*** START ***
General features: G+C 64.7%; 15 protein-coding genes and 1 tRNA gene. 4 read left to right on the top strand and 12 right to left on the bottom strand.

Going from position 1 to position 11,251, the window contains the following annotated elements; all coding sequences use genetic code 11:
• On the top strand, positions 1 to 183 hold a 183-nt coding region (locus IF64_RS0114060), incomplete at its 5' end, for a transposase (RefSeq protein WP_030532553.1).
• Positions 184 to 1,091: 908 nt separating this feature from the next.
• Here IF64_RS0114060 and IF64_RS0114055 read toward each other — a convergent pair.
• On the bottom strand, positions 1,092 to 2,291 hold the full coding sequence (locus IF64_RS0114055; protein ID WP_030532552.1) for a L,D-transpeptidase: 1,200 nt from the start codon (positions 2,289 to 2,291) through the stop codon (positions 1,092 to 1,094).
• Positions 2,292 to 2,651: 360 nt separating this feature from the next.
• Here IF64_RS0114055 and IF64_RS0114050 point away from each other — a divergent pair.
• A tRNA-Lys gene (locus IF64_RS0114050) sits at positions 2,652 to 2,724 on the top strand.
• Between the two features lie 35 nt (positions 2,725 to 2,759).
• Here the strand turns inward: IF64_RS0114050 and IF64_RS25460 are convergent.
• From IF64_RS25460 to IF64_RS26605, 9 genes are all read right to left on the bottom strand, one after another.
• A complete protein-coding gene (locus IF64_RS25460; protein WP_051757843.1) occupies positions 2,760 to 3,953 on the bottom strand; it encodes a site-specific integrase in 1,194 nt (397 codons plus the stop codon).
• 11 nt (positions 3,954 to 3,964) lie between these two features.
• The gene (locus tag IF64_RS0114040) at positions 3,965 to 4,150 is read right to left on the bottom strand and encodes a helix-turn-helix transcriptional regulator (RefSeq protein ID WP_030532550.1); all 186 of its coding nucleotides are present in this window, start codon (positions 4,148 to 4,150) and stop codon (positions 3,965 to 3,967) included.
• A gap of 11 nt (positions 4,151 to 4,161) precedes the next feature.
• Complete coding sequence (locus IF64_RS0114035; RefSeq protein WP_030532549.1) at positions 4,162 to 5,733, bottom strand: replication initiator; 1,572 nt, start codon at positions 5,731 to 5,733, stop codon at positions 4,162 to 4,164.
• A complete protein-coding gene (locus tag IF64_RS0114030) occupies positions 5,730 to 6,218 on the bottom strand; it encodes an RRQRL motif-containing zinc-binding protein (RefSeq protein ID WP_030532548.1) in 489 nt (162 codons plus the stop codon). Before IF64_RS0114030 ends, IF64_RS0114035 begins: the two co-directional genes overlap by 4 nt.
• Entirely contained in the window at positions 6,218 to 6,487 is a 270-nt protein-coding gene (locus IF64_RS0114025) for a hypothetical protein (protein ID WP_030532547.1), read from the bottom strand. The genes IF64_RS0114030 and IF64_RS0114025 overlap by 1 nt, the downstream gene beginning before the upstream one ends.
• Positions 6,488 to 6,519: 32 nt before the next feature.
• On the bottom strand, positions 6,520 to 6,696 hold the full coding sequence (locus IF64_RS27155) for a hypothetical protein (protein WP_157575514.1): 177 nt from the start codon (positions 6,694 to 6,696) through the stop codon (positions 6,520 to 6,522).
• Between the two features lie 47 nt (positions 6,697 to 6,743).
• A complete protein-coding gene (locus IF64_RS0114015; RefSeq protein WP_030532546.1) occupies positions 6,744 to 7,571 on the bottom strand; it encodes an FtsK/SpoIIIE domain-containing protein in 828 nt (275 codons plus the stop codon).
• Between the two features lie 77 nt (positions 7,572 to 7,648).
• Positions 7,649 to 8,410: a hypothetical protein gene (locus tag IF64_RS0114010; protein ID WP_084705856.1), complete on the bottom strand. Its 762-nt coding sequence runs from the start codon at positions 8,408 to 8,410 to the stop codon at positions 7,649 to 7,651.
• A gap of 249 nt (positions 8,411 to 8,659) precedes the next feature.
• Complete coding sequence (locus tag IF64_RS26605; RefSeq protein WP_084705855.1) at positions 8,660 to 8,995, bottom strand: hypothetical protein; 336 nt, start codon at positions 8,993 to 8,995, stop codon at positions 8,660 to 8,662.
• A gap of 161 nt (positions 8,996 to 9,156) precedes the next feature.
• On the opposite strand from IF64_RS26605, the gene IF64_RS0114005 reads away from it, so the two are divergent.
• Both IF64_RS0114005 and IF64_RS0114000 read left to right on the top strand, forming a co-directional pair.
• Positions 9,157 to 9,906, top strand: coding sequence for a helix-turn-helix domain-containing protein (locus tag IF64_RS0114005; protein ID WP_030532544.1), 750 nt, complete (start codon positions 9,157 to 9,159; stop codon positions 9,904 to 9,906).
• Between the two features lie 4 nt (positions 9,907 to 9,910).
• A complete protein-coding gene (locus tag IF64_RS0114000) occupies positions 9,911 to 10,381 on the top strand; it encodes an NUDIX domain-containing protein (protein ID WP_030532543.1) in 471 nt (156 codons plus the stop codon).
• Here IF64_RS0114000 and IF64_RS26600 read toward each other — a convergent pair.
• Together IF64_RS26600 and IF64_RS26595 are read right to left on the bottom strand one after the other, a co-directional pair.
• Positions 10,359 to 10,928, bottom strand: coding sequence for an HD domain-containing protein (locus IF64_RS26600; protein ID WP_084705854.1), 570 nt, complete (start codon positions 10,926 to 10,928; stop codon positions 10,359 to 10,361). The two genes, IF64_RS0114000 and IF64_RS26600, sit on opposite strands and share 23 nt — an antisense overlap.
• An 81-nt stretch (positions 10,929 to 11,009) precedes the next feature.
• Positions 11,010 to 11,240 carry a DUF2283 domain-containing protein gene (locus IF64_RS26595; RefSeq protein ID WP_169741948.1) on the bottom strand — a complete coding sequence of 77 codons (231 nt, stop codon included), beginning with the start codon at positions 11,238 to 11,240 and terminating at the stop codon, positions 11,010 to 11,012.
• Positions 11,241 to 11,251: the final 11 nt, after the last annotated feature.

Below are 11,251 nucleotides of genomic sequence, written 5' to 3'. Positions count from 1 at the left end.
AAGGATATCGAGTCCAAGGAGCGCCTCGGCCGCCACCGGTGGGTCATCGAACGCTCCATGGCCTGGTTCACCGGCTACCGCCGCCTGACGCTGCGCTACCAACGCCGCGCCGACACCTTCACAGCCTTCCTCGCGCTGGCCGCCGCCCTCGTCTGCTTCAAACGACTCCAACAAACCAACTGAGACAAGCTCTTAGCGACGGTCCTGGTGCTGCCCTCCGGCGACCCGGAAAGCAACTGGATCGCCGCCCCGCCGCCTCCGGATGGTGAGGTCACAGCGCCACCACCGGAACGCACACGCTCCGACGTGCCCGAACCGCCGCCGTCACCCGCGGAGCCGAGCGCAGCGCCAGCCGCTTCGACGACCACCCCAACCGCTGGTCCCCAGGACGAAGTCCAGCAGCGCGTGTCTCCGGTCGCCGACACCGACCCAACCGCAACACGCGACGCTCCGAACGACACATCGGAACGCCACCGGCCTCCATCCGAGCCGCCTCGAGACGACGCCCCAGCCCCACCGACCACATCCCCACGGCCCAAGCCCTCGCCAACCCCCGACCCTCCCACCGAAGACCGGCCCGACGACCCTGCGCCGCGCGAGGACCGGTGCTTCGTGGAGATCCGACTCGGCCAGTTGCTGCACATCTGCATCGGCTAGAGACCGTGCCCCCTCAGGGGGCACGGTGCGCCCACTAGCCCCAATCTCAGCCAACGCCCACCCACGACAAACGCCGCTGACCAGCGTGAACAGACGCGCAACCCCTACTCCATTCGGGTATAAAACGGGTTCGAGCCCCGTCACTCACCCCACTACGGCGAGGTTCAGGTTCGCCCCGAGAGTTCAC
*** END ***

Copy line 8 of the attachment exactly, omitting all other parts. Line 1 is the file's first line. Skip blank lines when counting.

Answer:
• Here IF64_RS0114055 and IF64_RS0114050 point away from each other — a divergent pair.